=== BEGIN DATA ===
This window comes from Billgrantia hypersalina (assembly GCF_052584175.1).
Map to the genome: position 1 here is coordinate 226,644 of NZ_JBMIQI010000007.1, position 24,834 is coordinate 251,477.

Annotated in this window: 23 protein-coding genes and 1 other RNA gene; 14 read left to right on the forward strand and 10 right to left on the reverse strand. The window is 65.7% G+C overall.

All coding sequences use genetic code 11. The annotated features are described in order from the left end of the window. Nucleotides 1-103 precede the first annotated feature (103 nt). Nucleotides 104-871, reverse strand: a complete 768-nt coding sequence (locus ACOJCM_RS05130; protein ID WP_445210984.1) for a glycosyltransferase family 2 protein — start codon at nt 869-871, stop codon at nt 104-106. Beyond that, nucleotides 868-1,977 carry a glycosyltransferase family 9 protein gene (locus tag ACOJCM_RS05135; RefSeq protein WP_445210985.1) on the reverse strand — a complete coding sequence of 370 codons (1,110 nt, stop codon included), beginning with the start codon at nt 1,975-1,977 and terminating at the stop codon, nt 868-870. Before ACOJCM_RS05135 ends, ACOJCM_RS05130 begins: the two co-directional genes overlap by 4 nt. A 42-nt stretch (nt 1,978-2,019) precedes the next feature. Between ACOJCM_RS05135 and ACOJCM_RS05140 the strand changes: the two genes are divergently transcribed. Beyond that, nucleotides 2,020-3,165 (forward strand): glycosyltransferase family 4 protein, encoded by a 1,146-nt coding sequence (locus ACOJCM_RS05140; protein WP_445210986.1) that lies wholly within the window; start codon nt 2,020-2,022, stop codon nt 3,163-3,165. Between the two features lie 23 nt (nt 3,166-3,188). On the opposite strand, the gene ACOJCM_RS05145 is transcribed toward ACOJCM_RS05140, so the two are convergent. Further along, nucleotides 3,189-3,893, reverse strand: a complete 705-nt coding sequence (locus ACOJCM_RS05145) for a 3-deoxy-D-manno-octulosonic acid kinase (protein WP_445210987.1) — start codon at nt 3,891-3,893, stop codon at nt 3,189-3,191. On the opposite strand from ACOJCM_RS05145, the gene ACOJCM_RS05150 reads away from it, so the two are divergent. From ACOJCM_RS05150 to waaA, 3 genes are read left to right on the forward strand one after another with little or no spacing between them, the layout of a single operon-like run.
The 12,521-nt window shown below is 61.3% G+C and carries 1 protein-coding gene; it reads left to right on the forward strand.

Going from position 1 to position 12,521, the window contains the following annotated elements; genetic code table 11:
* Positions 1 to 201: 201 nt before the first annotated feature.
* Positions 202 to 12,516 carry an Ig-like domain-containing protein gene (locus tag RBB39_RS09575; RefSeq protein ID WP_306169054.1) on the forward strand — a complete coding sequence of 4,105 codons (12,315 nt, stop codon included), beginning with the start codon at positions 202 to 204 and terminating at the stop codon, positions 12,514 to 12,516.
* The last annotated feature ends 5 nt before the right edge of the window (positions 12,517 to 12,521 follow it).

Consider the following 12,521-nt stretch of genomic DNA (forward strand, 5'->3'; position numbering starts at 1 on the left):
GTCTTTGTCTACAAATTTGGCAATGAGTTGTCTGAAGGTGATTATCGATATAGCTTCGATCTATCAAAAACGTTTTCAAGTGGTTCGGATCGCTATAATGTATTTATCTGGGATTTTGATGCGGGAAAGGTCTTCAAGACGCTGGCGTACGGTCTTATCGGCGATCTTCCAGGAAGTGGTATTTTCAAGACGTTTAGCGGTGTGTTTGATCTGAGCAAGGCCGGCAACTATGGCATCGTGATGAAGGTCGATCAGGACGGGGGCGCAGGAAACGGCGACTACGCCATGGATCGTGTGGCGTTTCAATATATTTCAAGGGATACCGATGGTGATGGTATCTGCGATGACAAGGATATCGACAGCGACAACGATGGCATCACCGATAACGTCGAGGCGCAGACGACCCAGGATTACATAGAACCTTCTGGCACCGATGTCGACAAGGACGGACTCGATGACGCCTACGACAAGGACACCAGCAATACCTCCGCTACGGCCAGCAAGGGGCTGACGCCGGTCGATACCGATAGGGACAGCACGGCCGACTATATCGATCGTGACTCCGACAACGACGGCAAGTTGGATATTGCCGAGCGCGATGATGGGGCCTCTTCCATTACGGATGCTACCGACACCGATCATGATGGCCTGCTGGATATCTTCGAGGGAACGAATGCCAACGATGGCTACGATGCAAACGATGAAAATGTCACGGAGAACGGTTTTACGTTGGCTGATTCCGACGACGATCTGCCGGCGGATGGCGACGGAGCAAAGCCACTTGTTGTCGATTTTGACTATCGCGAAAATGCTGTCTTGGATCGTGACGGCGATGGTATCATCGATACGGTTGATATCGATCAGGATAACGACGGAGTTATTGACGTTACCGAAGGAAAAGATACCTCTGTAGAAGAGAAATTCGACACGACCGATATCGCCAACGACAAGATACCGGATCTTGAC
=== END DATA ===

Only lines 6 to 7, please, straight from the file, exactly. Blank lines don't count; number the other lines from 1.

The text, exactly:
Going from position 1 to position 12,521, the window contains the following annotated elements; genetic code table 11:
* Positions 1 to 201: 201 nt before the first annotated feature.